Kindermusik has 73 Educators bringing a little something familiar to those stationed in various military communities around the world--including Fort Bragg, North Carolina, where Kerry talked with parents for this article.

Special hat tip-salute to all the Kindermusik Educators reaching to these families--and a special hat tip to these families. Especially now.

Tuesday, January 16, 2007

How many buttons do you see?

The photographer, Sara Brennan-Harrell, at the Greensboro Kindermusik Convention is also a wedding, engagement, and maternity photographer. Check out her blog.

Monday, January 15, 2007

Stars, a song, and a story of freedom

“Follow the Drinking Gourd” is a song with a secret code. While slave owners thought they heard singing in the fields, the slaves were really passing on a message telling each other how to escape. The “drinking gourd” refers to the constellation we call the Big Dipper. The Big Dipper always hangs in the northern sky—the direction you go if you’re fleeing to Canada to escape slavery. “Left foot, peg foot” describes a one-legged man who would help the slaves on the way, the rest of the song describes the route.”
- page 10, America the Musical, by Do-Re-Me & You!

Listen to "Follow the Drinking Gourd"
See if you can match the clues in the song to the stories and pictures on the quilt pictured above.
Order the "Follow the Drinking Gourd" story and song and others that make up America's history in the online kindermusik store.

Friday, January 12, 2007

The eye brow story

Still feeling a little under the weather today, and I'm going home, back to bed with my soup, books, and hot tea. Couldn't resist sharing what brought a smile to this grumpy face, though:

"TeleFables are little books that live on your computer desktop, which you can download from our site and read anytime you like. No plug-ins or special software required! You only need to uncompress the file, and it's ready to play."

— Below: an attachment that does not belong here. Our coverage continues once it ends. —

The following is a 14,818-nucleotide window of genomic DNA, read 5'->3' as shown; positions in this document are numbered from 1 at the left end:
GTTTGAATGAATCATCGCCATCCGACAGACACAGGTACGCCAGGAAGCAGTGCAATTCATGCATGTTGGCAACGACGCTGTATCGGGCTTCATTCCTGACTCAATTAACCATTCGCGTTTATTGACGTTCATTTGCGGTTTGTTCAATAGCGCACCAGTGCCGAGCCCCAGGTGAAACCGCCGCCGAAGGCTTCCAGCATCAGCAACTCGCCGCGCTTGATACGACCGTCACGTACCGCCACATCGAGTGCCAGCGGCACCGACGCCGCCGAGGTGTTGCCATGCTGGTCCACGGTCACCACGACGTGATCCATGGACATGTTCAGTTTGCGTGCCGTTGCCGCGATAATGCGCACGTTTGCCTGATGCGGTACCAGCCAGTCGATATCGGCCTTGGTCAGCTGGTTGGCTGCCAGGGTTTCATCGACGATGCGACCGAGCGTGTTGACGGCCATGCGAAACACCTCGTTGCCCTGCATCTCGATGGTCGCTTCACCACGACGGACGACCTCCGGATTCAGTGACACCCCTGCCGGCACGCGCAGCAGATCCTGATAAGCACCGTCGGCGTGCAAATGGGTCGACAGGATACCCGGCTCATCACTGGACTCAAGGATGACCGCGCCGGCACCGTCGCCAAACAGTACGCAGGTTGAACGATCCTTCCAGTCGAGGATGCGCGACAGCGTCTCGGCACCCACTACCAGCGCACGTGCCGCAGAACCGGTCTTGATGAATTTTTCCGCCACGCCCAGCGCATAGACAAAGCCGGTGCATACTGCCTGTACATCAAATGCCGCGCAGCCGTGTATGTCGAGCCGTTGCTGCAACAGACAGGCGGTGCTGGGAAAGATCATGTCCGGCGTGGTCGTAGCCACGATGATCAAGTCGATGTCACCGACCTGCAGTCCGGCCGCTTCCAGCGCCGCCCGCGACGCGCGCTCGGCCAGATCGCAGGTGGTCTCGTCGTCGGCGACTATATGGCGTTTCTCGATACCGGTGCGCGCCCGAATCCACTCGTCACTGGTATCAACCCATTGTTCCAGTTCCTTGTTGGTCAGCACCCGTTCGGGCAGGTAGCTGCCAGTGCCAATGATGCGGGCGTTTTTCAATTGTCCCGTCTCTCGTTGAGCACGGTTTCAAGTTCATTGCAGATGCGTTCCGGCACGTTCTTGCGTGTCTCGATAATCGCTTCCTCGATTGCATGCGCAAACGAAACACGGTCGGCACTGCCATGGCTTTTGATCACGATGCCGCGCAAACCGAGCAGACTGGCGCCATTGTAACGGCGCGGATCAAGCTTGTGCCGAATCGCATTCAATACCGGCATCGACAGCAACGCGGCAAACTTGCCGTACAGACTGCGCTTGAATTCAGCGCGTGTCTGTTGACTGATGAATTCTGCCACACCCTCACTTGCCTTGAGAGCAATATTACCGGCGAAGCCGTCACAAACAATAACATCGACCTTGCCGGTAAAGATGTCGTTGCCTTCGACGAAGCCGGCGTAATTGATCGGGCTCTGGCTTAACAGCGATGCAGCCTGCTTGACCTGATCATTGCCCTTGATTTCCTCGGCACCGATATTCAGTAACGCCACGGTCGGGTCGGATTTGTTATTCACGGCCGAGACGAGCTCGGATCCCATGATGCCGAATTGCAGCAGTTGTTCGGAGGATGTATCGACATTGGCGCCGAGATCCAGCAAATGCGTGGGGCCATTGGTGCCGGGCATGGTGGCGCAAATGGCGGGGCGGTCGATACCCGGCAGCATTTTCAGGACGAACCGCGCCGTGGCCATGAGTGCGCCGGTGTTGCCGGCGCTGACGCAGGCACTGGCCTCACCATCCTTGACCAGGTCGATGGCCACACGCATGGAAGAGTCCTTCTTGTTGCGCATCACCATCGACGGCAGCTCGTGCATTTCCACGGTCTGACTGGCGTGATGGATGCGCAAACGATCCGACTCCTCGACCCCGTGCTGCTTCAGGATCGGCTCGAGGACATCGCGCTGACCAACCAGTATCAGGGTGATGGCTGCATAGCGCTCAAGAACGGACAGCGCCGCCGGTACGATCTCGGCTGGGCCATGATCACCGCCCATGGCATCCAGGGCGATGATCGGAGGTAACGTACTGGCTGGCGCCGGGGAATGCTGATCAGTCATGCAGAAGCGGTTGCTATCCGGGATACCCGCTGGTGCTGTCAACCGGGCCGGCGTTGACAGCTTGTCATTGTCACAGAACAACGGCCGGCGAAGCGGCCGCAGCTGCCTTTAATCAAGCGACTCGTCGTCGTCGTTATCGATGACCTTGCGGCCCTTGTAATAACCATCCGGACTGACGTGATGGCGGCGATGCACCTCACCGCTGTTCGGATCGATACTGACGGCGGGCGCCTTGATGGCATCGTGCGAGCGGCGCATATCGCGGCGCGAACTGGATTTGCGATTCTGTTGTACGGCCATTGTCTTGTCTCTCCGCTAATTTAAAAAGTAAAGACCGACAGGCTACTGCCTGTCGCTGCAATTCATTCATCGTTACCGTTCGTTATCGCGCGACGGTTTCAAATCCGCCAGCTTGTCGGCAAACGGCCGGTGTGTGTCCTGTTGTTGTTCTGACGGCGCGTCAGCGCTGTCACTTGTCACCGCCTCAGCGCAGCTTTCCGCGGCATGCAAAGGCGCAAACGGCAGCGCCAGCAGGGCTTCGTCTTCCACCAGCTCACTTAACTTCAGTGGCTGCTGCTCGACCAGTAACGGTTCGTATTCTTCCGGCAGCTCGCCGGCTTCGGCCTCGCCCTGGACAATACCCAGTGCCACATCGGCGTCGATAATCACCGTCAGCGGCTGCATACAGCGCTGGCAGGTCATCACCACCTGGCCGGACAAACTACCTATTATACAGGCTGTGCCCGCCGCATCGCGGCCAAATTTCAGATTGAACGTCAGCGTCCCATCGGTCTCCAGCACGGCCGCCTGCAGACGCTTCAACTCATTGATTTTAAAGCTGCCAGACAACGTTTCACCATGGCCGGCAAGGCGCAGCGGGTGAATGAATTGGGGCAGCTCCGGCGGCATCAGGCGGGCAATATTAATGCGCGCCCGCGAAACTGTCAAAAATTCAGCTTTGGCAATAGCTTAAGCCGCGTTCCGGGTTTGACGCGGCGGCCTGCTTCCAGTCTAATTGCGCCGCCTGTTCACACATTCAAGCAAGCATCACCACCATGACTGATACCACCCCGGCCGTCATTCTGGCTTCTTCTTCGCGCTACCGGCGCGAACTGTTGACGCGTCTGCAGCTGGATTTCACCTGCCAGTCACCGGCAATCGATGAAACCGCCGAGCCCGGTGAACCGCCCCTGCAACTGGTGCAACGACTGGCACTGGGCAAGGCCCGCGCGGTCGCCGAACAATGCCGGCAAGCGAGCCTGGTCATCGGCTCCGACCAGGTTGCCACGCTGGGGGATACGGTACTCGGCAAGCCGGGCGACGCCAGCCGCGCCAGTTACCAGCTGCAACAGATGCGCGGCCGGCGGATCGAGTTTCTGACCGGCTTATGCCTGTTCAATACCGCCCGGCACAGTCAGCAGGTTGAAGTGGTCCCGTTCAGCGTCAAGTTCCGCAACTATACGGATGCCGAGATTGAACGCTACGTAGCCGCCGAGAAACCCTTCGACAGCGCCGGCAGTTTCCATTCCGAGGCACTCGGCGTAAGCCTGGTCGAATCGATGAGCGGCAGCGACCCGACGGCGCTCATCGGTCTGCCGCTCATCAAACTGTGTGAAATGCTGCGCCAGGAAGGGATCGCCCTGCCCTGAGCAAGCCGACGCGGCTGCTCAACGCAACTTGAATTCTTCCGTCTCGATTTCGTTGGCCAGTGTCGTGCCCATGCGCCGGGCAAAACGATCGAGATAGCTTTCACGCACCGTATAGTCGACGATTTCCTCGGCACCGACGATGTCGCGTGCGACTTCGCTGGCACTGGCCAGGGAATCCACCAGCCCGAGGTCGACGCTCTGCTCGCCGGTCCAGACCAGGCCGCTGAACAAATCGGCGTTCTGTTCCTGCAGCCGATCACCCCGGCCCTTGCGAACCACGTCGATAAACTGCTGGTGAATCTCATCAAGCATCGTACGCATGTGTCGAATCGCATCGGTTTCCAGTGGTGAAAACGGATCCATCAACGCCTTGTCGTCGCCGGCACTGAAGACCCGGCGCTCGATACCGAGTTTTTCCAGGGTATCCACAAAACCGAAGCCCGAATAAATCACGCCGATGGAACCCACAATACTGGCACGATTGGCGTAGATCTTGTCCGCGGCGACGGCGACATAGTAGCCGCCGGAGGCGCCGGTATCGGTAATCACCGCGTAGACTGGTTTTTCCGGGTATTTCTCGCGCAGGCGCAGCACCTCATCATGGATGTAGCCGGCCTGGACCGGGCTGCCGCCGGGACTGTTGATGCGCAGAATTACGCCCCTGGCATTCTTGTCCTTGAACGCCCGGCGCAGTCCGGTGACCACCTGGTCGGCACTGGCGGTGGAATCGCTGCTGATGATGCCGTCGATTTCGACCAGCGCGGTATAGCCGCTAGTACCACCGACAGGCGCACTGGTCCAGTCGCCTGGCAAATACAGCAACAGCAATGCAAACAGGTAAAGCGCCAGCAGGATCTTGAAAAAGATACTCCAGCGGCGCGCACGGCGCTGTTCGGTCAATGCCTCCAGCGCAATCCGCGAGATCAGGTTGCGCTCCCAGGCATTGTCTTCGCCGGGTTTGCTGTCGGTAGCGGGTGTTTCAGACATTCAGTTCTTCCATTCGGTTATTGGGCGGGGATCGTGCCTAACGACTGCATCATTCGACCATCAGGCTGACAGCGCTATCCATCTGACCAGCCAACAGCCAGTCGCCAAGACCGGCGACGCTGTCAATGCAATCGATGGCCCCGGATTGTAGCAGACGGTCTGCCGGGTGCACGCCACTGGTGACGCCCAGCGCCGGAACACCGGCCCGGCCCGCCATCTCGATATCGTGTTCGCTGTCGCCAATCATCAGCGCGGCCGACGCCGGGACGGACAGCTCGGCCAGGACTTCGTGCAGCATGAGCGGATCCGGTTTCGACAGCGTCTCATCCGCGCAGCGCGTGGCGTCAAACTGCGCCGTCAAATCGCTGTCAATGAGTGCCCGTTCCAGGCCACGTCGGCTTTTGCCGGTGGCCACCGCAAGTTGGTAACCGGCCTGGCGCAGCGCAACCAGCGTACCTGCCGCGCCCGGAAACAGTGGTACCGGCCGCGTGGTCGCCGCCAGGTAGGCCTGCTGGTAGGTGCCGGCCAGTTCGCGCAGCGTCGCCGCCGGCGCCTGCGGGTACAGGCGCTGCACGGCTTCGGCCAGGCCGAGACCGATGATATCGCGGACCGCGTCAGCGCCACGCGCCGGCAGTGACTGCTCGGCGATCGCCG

My favorite is "The Eyebrow Story."

Wednesday, January 10, 2007

Alphabet of Nations

Hat tip Head, Shoulders, Knees and all that.

Happy Birthday Xander

I first met Xander when he was just a little kid, like, 3 years old. He wasn't even a big brother yet, like he is now, to Lexi. He hadn't quite earned super-hero staus as Commander Xander, but he still made quite a first impression.

The first question he asked when I climbed out of the car after a long drive from Seattle to his doorstep in Abbotsford, BC, was something to the effect of "Did you bring me any presents?" I was there to host some focus groups with the parents in his mother's Kindermusik program. Fortunately I was prepared with a kazoo fresh from a music museum in Seattle, and a very odd children's book, with accompanying CD.

After a few minutes, we were pals, drawing and telling stories together.

Happy Birthday Commander.

Now, Darcie, how'd you make the cool graphic?

Raindrops keep falling on my head

I rent a little house in Greensboro and it's usually my little monastary. Only since the home's owner realized that the house really needs a new roof (I rent), the roofers have taken that solitude from my happy, little quiet home. And with Sunday's monsoon sweeping across North Carolina, sometime around 9 pm that night I had a beautiful little waterfall pouring from the ceiling fan. I tossed out three, full buckets of rainwater that night and early morning. It finally stopped dripping two days later, and now pieces of the ceiling are falling.

Needless to say, that's why I've missed a few posts. I am, however, very happy it stopped raining.

Don't know whether I feel like Butch Cassidy and the Sundance Kid, or Chicken Little. Somewhere in between I guess.

Friday, January 05, 2007

Kindermusik ink

Temporary tattoos just for toddlers feature the picture and the word. I know a certain fiddling pig that would appreciate this very much in this semester's Fiddle-Dee-Dee, the spring 2007 learning theme in Kindermusik.

Tattoos for tots

Wednesday, January 03, 2007

Know the EO part 2

A second installment in a little visual game we've been playing here at Kindermusik called "Know the EO." See if you can guess who did the song and dance bit at Chuck E. Cheese restaurant; who saw Orville Redenbacher on a plane; who has two phantom fingers; and who was held up at gun point.

Tuesday, January 02, 2007

Resolution # 1

1. I will not be so hard on myself, or others, this year.

Thanks for the reminder, Santa.